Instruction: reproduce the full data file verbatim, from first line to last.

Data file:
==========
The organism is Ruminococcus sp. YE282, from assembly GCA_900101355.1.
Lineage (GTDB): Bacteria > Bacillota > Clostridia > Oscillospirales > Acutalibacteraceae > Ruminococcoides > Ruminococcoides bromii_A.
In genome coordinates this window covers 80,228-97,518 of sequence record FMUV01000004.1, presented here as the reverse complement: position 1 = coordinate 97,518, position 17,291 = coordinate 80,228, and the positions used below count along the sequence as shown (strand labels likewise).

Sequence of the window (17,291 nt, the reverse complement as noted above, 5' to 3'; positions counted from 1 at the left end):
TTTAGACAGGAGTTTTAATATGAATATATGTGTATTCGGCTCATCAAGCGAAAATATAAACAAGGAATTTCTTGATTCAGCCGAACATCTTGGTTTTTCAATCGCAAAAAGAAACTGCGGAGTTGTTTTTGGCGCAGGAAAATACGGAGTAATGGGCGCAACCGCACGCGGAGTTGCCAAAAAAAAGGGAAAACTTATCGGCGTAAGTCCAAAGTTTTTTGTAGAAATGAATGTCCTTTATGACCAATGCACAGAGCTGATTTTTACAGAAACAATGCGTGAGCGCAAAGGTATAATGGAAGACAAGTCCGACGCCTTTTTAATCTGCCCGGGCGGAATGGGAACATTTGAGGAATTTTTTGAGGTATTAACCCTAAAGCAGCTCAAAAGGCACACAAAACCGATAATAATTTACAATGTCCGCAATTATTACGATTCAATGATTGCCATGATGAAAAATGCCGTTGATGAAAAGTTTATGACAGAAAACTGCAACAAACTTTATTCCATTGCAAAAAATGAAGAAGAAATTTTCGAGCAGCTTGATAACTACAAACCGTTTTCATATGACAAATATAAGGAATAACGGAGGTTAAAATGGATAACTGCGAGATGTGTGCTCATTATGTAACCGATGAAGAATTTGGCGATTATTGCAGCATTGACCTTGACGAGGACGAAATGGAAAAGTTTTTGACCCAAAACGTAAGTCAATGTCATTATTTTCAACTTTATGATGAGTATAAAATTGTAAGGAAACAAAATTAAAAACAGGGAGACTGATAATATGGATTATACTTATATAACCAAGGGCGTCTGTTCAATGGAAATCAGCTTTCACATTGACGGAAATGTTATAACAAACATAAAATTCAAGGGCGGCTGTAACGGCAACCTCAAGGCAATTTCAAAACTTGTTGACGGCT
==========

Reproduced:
The organism is Ruminococcus sp. YE282, from assembly GCA_900101355.1.
Lineage (GTDB): Bacteria > Bacillota > Clostridia > Oscillospirales > Acutalibacteraceae > Ruminococcoides > Ruminococcoides bromii_A.
In genome coordinates this window covers 80,228-97,518 of sequence record FMUV01000004.1, presented here as the reverse complement: position 1 = coordinate 97,518, position 17,291 = coordinate 80,228, and the positions used below count along the sequence as shown (strand labels likewise).

Sequence of the window (17,291 nt, the reverse complement as noted above, 5' to 3'; positions counted from 1 at the left end):
TTTAGACAGGAGTTTTAATATGAATATATGTGTATTCGGCTCATCAAGCGAAAATATAAACAAGGAATTTCTTGATTCAGCCGAACATCTTGGTTTTTCAATCGCAAAAAGAAACTGCGGAGTTGTTTTTGGCGCAGGAAAATACGGAGTAATGGGCGCAACCGCACGCGGAGTTGCCAAAAAAAAGGGAAAACTTATCGGCGTAAGTCCAAAGTTTTTTGTAGAAATGAATGTCCTTTATGACCAATGCACAGAGCTGATTTTTACAGAAACAATGCGTGAGCGCAAAGGTATAATGGAAGACAAGTCCGACGCCTTTTTAATCTGCCCGGGCGGAATGGGAACATTTGAGGAATTTTTTGAGGTATTAACCCTAAAGCAGCTCAAAAGGCACACAAAACCGATAATAATTTACAATGTCCGCAATTATTACGATTCAATGATTGCCATGATGAAAAATGCCGTTGATGAAAAGTTTATGACAGAAAACTGCAACAAACTTTATTCCATTGCAAAAAATGAAGAAGAAATTTTCGAGCAGCTTGATAACTACAAACCGTTTTCATATGACAAATATAAGGAATAACGGAGGTTAAAATGGATAACTGCGAGATGTGTGCTCATTATGTAACCGATGAAGAATTTGGCGATTATTGCAGCATTGACCTTGACGAGGACGAAATGGAAAAGTTTTTGACCCAAAACGTAAGTCAATGTCATTATTTTCAACTTTATGATGAGTATAAAATTGTAAGGAAACAAAATTAAAAACAGGGAGACTGATAATATGGATTATACTTATATAACCAAGGGCGTCTGTTCAATGGAAATCAGCTTTCACATTGACGGAAATGTTATAACAAACATAAAATTCAAGGGCGGCTGTAACGGCAACCTCAAGGCAATTTCAAAACTTGTTGACGGCT